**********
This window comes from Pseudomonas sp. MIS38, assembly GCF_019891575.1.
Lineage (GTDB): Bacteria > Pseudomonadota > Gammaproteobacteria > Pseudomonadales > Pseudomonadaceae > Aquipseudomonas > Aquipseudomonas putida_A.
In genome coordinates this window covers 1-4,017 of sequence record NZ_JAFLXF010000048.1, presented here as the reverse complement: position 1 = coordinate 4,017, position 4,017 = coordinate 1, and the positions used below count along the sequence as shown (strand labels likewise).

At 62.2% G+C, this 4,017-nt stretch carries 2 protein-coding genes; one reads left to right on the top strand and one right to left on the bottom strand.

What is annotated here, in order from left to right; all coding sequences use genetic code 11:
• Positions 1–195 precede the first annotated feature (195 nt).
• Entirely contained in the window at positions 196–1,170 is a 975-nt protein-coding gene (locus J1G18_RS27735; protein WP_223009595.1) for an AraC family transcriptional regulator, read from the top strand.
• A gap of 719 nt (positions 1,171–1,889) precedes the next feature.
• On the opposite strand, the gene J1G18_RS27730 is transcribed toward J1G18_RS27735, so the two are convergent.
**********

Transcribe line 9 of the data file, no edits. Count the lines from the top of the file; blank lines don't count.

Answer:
• On the opposite strand, the gene J1G18_RS27730 is transcribed toward J1G18_RS27735, so the two are convergent.